In the wake of the Eric Garner decision, Professor Steve Zeidman has spoken out on the problems with broken windows policing and the need for a 21st-century approach to policing.
“If the problem is a broken window they should fix the window,” said City University of New York law school professor Steve Zeidman. “But somehow we don’t fix the window, we just arrest people who start hanging out by the broken window.”
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In a letter to the editor of the New York Times, Zeidman wrote:
Just as stop-and-frisk outlived its usefulness, the “broken windows” policy — based on the theory that forcefully prosecuting minor quality-of-life crimes prevents more serious crimes — is well past the point of diminishing returns.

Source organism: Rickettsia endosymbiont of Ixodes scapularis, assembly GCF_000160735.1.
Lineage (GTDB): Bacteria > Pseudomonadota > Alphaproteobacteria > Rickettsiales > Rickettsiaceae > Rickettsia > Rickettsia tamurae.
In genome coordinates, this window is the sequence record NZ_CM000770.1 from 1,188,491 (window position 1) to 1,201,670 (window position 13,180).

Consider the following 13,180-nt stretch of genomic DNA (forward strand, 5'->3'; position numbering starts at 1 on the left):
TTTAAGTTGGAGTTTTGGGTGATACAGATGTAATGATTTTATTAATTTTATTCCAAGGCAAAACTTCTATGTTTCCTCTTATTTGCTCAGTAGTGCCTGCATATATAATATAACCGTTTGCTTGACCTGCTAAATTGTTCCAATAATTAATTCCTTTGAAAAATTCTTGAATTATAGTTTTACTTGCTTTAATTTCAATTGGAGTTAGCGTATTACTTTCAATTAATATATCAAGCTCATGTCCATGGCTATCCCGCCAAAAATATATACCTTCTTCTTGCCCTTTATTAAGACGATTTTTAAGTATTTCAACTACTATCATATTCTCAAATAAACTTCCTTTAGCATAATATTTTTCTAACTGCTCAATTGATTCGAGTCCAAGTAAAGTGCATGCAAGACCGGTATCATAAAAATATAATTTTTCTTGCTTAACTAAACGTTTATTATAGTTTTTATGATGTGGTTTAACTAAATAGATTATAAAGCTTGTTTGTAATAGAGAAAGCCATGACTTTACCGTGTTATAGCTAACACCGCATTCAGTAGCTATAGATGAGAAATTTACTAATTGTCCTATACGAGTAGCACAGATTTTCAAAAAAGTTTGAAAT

Read the full New York Times article
Steve Zeidman is a professor and director of the Criminal Defense Clinic at CUNY Law. He advocates on behalf of indigent defendants in many venues, including as a member of the Indigent Defense Organization Oversight Committee. He presently serves on the Board of Directors of Prisoners’ Legal Services and has also served on several statewide commissions, including the Commission on the Future of Indigent Defense Services and the Jury Project.